Geeklist was another Node Jam contestant. The premise behind Geeklist is to use it as an online resume of sorts. You can easily login via your Twitter account and once allowed into the beta you can start sharing your success stories. I really like it because it shows the use cases for your work. It allows people to read through your experiences and get to know more about them. I feel the traditional resume and job hunting experience is boring so this is a welcome tool. While this was focused around programmers I think the networking community should give it a whirl.

Overall I saw that while people may still be cautious to use Node I hope the summit gave folks a better feeling that Node is ready. Don’t be the last person to jump on this tool, its something that just can’t be ignored.

Security: Its Everyone’s Job

Wednesday, January 25th, 2012

Today I attended Node Summit. Node Summit is a conference to discuss the ecosystem around Node. Node is a very important tool. If you have not heard of Node then today is the day you need to start paying attention to it. You can find my summary of the first day of Node Summit here to learn more. Back to the topic at hand. One of the speakers today made the statement that security is everyone’s job. That speaker was Steve Pawlowski. Steve is a senior fellow and CTO at Intel. I can tell you that he is definitely a smart guy. He gave a talk discussing many aspects of the cloud. This ranged from measuring pico joules per execution on processors to cloud designs. His comments around security really hit home for me.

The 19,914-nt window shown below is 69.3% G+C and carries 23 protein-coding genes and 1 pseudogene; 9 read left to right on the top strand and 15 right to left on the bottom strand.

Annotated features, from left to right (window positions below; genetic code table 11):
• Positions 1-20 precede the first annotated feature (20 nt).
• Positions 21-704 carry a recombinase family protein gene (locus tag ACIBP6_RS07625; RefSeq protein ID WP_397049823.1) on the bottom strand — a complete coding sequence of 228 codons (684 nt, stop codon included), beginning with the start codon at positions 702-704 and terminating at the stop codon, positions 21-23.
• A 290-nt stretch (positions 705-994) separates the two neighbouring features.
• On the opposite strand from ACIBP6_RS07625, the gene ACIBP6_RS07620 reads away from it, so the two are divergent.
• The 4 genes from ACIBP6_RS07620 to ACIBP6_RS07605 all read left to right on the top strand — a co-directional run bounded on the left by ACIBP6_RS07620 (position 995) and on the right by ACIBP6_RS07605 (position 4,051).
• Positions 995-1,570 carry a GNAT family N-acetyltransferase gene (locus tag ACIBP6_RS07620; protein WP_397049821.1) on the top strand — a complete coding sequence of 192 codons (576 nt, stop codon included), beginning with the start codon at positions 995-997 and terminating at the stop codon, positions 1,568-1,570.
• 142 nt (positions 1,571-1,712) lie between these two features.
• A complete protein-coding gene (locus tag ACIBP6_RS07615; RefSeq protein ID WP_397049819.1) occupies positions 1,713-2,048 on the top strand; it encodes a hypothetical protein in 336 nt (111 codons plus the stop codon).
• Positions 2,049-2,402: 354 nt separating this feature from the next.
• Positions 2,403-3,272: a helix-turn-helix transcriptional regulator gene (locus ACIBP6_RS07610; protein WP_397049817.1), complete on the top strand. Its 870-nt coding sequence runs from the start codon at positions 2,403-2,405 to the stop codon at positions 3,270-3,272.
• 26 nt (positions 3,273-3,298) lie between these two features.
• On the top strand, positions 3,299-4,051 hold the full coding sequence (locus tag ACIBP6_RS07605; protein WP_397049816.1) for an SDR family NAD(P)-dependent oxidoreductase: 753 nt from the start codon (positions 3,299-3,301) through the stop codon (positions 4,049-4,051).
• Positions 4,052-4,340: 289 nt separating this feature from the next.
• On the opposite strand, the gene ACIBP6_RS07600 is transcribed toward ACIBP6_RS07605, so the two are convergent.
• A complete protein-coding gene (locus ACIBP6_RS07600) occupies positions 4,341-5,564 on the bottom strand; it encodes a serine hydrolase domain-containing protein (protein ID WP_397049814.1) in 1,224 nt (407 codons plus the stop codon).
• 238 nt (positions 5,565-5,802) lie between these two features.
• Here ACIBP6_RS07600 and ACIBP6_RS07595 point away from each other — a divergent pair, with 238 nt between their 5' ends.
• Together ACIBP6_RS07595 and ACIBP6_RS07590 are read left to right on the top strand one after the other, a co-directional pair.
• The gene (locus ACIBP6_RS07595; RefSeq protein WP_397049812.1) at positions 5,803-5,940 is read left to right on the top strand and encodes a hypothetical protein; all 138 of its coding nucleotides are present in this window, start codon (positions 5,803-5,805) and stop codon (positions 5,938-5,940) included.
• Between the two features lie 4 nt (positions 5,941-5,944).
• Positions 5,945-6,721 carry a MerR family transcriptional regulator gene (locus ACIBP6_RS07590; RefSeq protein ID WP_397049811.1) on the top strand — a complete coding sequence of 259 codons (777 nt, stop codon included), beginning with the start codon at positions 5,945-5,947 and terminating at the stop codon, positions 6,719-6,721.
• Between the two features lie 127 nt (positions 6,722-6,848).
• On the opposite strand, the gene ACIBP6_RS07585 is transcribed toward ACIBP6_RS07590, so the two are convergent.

One of my tasks at Juniper Networks is to help with customer designs. The scope of these designs varies from mobile service providers to banking institutions but all of them involve security. What particularly hit home for me is how often we try to compensate for application security by using the network. Now I think that we can agree that you need security in your network. However you never want to put all your eggs in one basket. Also you don’t want to try to over compensate in a single area. I mean you would never stick your foot out of your car to stop it going 70 MPH would you? Well maybe if your last name was Flintstone. I often have people say “well My web app has lots of issues but you can just use a firewall to secure it”. While a firewall, Intrusion Prevention System (IPS), or Web Application Firewall (WAF) are great tools, starting with an application developed with security in mind is what you want. A security minded application PLUS security tools is really what you need.

Of course when the networking or security team asks me to use our products to secure an application often they are put in that position. I completely sympathize with them, they didn’t design the application they just need to secure it. However the responsibility for application security covers everyone in the organization. Much like the saying from that famous bear: Only you can prevent a security breach.